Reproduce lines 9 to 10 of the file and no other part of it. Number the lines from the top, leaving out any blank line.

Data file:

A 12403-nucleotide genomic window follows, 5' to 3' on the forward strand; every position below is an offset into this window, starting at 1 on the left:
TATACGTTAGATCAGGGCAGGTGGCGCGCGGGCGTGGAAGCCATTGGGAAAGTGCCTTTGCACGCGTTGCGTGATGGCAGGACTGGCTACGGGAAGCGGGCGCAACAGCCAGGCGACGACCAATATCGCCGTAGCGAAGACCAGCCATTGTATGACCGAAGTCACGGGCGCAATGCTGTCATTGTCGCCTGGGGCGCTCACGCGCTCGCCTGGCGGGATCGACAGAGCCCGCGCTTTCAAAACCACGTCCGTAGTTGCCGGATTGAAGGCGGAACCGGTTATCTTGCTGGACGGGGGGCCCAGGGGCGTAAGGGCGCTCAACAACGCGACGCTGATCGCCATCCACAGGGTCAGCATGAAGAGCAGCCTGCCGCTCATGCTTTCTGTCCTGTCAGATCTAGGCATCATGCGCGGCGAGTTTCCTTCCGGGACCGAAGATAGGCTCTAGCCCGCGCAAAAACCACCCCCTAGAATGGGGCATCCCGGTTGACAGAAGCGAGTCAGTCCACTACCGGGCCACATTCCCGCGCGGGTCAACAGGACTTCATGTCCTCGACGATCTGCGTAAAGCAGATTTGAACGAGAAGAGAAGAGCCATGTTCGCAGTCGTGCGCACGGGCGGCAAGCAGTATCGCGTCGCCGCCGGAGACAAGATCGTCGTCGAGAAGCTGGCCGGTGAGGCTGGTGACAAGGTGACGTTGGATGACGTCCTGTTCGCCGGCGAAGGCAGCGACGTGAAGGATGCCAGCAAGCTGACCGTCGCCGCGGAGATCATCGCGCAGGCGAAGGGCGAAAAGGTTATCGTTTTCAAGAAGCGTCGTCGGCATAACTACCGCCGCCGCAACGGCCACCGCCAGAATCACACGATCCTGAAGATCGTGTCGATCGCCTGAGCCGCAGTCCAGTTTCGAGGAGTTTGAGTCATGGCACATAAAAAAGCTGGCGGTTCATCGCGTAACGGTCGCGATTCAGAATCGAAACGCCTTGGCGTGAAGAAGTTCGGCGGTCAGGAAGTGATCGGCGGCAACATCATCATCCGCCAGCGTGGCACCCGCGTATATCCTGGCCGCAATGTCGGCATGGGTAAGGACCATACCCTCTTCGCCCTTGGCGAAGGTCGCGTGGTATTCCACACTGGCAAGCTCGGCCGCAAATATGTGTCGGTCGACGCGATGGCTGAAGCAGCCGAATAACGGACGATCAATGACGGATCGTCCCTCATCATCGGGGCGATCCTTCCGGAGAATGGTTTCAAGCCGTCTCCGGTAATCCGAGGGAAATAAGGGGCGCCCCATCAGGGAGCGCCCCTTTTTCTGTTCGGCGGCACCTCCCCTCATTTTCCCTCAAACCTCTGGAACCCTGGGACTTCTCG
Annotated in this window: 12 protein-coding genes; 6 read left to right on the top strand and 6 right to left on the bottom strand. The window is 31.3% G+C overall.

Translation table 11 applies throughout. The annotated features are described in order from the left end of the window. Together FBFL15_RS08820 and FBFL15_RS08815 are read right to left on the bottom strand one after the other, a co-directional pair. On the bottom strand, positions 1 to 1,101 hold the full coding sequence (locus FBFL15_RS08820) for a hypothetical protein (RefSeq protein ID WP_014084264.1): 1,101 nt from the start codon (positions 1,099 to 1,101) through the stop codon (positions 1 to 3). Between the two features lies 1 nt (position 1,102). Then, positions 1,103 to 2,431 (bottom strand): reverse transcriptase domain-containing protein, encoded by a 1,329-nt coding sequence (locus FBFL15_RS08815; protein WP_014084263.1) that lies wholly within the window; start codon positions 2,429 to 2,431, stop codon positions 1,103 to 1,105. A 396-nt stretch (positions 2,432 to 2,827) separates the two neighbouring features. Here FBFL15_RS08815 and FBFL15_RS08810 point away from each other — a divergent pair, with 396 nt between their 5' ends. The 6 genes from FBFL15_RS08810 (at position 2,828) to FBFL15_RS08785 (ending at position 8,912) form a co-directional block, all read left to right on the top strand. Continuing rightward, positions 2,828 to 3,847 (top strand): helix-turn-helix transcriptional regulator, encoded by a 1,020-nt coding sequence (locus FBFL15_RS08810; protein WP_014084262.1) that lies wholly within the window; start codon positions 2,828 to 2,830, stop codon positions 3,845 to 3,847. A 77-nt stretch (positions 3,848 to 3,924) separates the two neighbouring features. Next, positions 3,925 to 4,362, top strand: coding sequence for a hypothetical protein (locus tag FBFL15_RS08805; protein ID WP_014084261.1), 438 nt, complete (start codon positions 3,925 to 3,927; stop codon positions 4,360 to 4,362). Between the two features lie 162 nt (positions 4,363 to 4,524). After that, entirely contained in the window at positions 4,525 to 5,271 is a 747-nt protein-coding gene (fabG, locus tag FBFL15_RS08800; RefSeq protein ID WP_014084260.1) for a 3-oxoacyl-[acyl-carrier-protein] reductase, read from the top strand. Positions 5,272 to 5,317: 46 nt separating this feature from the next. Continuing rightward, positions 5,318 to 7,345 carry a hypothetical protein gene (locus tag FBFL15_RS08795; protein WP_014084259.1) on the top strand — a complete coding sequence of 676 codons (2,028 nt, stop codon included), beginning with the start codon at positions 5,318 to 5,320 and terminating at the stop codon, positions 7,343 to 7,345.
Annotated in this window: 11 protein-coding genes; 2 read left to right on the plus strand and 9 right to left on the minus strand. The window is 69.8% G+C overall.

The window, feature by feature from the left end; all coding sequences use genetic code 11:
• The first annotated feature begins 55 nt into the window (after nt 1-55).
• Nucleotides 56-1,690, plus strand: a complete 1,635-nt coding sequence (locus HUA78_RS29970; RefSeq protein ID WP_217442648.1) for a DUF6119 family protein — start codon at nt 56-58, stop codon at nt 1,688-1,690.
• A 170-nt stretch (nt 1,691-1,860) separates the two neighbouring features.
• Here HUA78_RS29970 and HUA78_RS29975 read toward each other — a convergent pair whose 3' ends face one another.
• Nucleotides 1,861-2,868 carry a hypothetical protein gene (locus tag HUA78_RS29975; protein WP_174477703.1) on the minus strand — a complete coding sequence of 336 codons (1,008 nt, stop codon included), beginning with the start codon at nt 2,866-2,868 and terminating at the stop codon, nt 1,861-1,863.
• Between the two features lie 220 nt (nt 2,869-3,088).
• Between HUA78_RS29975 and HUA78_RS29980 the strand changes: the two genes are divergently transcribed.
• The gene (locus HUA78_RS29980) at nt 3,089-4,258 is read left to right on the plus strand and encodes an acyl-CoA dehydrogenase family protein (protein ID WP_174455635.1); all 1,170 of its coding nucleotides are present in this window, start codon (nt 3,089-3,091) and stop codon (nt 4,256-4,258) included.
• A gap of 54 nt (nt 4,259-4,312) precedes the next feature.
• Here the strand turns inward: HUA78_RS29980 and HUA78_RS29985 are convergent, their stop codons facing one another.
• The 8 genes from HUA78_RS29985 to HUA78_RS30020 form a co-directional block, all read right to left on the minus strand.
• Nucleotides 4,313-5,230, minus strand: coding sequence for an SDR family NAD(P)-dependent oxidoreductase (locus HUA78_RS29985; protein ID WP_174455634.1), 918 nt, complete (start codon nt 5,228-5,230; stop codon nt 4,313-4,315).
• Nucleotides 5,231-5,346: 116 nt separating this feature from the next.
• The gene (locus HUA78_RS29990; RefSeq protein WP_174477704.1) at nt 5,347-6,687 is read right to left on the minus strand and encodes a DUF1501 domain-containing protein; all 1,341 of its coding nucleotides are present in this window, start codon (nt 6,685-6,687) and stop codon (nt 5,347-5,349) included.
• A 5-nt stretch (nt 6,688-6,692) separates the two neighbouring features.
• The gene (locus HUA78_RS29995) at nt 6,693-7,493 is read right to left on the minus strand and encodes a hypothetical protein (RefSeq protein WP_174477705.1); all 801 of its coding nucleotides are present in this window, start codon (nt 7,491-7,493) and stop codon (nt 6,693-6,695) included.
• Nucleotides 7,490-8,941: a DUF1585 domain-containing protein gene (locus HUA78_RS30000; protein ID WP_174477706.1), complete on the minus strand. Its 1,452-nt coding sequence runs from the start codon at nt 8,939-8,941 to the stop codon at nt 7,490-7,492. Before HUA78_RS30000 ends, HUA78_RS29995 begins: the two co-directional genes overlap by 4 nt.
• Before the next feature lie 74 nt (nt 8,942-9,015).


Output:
• A 170-nt stretch (nt 1,691-1,860) separates the two neighbouring features.
• Here HUA78_RS29970 and HUA78_RS29975 read toward each other — a convergent pair whose 3' ends face one another.